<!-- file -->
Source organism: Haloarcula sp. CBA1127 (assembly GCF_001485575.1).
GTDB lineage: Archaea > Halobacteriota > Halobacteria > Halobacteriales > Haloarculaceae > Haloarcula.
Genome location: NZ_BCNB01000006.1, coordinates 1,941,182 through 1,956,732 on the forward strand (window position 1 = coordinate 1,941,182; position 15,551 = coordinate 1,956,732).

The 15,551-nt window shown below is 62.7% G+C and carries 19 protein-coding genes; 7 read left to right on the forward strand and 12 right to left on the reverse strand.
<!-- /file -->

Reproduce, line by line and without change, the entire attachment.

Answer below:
Source organism: Haloarcula sp. CBA1127 (assembly GCF_001485575.1).
GTDB lineage: Archaea > Halobacteriota > Halobacteria > Halobacteriales > Haloarculaceae > Haloarcula.
Genome location: NZ_BCNB01000006.1, coordinates 1,941,182 through 1,956,732 on the forward strand (window position 1 = coordinate 1,941,182; position 15,551 = coordinate 1,956,732).

The 15,551-nt window shown below is 62.7% G+C and carries 19 protein-coding genes; 7 read left to right on the forward strand and 12 right to left on the reverse strand.